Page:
An ultralight airplane is an airplane. Like any airplane, it has capabilities and limitations and, like any airplane, it must be maintained and flown properly. Unlike a certified airplane it may be made out of any kind of parts, with any kind of engine, and maintained by anyone. Unexplained engine failures are far more common than with certified airplanes. I am almost surprised that one did not occur during our trip.
A lot of people would not take a little airplane like this on a 1600 nm international trip. I have experience not with long-distance ultralight flying, but with making long trips in little steps. I am always amused by responses like, "you can't get there by bicycle" or "it's too far to bike" when I ask people for directions to places within their own city. If you push the pedals, the wheels will go around. It works the same way two hundred kilometres from home as it does in your driveway. That was my view on the airplane.
Maybe it would be most sensible to take off and do simple flights in the vicinity of the home aerodrome for the first fifty hours or so of the shakedown of a new airplane. It would definitely be sensible to be very attentive to the break-in period. But the airplane, you see, does not know where it is. The airframe 'knows' that it took off, made some turns, flew level, made some more turns and landed. It can't tell whether it returned to its origin or not.
The engine can not tell that the first leg of our journey did not end where it began. It only knows that it was warmed up, given full power, reduced to climb and then to continuous cruise power for a couple of hours, before being reduced to approach power, and finally to idle and shut down. It 'knows' that this routine was repeated twice a day for a few days. It was always warmed up, never shock cooled, never run at take-off power for an excessive period nor allowed to become too hot during climb. It always had sufficient coolant and the proper level of clean oil. Perhaps it 'noticed' that the outside air temperature dropped steadily over the five day journey, but it never encountered temperatures it wasn't designed for.
The riskiest part of the trip was not the risk of crashing into the American countryside, but the risk of being stranded partway through the trip by a mechanical problem or by weather, with both of us needing to go back to work. A small mechanical problem would have been quite repairable, at the technological level offered by people who repair tractors and bicycles, but had we lost as much as half a day to such a problem, it's likely the hurricane would have caught us and we'd have to beg hangar space to hide in. The advantage there is that the little airplane could be secured in a hangar that was already 'full' of conventional airplanes. It could be tucked underneath and in between where other airplanes wouldn't ever fit.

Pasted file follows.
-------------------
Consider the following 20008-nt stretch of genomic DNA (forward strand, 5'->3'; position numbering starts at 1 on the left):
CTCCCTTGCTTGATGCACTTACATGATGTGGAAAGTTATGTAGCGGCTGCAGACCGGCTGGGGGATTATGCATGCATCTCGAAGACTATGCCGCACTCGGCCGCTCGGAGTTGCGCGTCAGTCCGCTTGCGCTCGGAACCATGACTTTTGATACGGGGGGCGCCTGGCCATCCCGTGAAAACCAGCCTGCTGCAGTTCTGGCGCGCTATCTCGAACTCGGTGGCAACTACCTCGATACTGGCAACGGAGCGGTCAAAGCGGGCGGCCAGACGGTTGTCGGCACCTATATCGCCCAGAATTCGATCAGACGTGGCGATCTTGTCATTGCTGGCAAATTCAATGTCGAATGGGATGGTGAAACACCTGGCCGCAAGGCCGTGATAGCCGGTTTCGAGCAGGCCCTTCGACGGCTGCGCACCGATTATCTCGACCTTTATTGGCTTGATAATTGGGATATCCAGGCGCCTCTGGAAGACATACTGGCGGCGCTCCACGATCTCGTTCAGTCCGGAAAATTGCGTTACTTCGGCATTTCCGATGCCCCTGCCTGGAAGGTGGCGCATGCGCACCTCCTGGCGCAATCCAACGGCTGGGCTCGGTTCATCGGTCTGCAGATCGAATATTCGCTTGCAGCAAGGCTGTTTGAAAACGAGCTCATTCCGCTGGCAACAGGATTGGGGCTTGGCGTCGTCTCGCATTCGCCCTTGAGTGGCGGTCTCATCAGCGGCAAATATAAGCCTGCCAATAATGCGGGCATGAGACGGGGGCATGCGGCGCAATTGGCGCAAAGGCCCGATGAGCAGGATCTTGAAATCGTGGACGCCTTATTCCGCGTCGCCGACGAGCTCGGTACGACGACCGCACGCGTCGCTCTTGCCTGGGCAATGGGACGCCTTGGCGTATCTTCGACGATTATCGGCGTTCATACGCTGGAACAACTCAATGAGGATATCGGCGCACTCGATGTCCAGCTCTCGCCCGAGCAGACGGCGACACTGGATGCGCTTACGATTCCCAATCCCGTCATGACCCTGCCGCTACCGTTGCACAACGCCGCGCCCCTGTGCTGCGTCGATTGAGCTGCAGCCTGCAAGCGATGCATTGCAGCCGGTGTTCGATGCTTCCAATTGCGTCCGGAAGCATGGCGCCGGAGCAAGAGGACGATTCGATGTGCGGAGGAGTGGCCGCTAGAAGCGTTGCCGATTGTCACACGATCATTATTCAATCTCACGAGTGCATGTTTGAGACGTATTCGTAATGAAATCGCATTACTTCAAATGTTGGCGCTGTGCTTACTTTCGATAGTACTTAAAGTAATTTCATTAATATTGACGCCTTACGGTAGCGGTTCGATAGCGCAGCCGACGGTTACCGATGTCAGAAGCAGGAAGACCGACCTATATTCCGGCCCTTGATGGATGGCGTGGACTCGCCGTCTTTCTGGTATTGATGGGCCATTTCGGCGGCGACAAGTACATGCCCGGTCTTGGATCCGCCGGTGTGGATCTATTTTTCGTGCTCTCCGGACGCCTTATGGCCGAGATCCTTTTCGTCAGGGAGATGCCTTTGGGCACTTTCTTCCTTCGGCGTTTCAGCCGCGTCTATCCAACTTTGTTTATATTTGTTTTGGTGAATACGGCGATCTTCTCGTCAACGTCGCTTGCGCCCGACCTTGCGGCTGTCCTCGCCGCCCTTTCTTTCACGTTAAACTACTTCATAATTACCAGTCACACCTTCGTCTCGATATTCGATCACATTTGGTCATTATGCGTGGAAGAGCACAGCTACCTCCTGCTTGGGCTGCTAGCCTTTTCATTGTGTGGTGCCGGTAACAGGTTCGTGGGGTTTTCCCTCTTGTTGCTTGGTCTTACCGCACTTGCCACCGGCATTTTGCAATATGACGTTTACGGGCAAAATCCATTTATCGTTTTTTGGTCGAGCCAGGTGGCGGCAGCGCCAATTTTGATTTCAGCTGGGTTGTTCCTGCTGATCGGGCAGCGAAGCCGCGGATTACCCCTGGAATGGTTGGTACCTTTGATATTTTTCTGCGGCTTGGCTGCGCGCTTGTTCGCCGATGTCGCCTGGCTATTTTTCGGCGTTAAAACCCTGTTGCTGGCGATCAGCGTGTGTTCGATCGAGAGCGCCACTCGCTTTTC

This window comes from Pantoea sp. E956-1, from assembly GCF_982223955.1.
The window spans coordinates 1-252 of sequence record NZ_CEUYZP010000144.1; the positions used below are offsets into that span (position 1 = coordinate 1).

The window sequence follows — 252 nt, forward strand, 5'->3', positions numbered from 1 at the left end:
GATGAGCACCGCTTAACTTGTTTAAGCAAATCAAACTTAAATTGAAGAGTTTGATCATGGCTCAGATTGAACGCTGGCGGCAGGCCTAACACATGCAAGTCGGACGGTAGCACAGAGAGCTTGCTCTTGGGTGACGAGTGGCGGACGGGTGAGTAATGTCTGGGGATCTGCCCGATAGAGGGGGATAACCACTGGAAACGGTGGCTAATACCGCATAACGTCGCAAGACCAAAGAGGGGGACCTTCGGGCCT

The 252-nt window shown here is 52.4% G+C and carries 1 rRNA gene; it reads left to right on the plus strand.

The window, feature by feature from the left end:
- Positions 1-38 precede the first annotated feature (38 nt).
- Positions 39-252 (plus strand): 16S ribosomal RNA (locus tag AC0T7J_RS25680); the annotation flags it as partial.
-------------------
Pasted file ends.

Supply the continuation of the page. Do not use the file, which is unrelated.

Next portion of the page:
I would not recommend a trip like this to anyone under time pressure as we were. It would have been a walk in the park had we the time to zigzag for destinations with interesting things to see, prearrange with people on the ground to meet us at the airport for food and fuel, and not done it during hurricane season. A chase vehicle would have been very advantageous, someone who would drop us off at the airport and then start driving and meet us at the destination. The airplane is not a lot faster than a car. Getting mogas took longer than expected. Advance time spent in research in advance on mogas availability would not be wasted. You wouldn't want to do it if you were not comfortable making decisions like "this part of the airplane needs to be cut off with a saw to avoid interference with the rudder cables." You have to be able to call the game when it needs to be called. I should emphasize that we were really lucky. We had no non-trivial mechanical issues. The sum total of our weather delays was five hours, one for convective activity and four for fog on two different mornings. Neither of us got sick or injured. No one ran over our tiny airplane while it was parked on the apron. I wouldn't bet money on flying eleven legs in the airplane I normally fly at work without a mechanical delay. I might bet against it. You must have time in your schedule to recover from delays. But if you do, and if you and your airplane can fly one three and a half hour leg into an unfamiliar airport, then you can do it again and again until you get to where you are going. That is what airplanes do.
I really recommend you don't do it during hurricane season, though.